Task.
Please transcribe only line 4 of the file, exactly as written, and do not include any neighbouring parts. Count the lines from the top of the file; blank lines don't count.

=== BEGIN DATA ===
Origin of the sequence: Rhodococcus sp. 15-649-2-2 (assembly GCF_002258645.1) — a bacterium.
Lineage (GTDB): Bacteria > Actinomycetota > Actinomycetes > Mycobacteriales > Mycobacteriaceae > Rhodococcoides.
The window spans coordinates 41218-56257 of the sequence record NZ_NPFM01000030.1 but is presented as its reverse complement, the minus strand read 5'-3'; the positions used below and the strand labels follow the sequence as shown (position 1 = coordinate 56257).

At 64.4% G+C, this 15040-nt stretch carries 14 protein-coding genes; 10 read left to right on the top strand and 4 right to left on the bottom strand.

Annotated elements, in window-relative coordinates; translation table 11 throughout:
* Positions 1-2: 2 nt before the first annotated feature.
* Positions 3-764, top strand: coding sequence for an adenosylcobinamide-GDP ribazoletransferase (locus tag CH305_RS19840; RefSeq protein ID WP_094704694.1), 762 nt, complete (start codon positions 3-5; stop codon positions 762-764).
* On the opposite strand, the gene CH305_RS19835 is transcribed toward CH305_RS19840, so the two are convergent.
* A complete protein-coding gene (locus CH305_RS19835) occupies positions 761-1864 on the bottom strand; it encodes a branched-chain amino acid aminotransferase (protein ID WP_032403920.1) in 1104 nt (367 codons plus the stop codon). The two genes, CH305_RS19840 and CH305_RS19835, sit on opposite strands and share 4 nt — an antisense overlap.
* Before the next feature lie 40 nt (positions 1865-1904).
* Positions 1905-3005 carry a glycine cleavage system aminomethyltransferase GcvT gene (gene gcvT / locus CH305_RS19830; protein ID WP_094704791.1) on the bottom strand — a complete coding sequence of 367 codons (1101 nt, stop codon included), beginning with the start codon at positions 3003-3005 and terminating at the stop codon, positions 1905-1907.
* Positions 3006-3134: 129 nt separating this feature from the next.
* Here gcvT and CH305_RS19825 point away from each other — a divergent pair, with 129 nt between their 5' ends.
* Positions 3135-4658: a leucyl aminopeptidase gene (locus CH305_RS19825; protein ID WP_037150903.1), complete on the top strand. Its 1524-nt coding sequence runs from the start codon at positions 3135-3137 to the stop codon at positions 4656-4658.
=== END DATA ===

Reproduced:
At 64.4% G+C, this 15040-nt stretch carries 14 protein-coding genes; 10 read left to right on the top strand and 4 right to left on the bottom strand.